This post is written to link with Five Minute Friday: write for five minutes on a one-word prompt. The prompt today is “better.”
As I was browsing in a local mini-supermarket yesterday, I was approached by an employee asking for my opinion on potential slogans for a new healthy eating promotion they are planning.
She wanted to know which of the two straplines I thought was most effective and why.
The options were:
- Choose healthier options
- Eat well – live life
To be honest, I don’t think either of them are great but I told her I thought the second one was better. “Choose healthier options” just sounds bossy, whereas “Eat well – live life” at least points to the positives a bit more and presents healthy eating as something beneficial.
It got me thinking about people’s perceptions of the Christian faith.
I think a lot of people see it as bossy and controlling – a list of do’s and don’ts. They see it as restrictive and outdated, as dull and boring, as being all about rules and rituals, whereas the reality couldn’t be further from the truth.
Following Jesus means joy and freedom and hope. It means love and security and purpose and finding your true identity. It means life in all its fullness.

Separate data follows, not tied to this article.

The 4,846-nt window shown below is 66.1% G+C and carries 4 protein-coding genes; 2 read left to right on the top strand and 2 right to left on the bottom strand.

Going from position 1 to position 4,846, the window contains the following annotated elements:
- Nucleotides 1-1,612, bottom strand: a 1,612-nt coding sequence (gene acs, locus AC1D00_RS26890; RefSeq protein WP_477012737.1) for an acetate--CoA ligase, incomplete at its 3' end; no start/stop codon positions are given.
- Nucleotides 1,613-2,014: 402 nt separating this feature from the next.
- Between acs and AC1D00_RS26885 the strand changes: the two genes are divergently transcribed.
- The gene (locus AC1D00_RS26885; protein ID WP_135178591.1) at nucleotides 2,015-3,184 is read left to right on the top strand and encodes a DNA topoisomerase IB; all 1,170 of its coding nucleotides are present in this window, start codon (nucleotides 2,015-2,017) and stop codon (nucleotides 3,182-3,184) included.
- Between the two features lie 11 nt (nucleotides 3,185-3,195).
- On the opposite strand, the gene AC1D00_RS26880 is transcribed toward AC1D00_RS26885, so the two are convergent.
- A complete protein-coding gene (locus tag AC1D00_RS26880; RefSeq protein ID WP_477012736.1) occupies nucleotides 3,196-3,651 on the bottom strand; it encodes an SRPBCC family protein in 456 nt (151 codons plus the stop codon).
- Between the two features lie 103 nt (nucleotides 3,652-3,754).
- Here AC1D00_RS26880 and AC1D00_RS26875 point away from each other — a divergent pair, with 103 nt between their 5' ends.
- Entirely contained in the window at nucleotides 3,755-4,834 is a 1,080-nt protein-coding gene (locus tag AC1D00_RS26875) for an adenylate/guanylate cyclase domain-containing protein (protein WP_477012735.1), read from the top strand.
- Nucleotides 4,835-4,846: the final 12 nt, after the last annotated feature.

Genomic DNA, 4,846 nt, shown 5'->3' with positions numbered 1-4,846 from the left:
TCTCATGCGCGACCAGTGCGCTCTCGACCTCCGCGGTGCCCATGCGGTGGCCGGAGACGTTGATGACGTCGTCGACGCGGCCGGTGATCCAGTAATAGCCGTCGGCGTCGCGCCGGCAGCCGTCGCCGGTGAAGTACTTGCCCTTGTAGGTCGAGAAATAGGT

My question is: how can we communicate that to people? I don’t mean with a snazzy strapline, but with our words and our lives.
I’ve begun reading a book called “A Better Story” by Glynn Harrison. I haven’t got very far into it, but I have been struck by one of his points.
Culture often presents self-fulfilment as being the path to joy and fullness:
“Be yourself! You can be anything you want to be! Do what makes you happy!”
It’s an appealing idea. Who wouldn’t be drawn to that?
But too often, Christians come against it with rules and regulations and “the Bible says…”
That approach is unlikely to inspire anyone to change if they have no notion of why they should have respect for what the Bible says.
Harrison suggests that what we need to do is not to simply argue against the story culture tells, but to counter it by telling a better story – by presenting Christianity as something more appealing, as the path to hope and life and freedom, as it really is!
How do we do that in a way that connects with our culture?
I’m not sure. I’m hoping that as I get further into the book there will be some ideas, but it’s certainly something I’ll continue to ponder!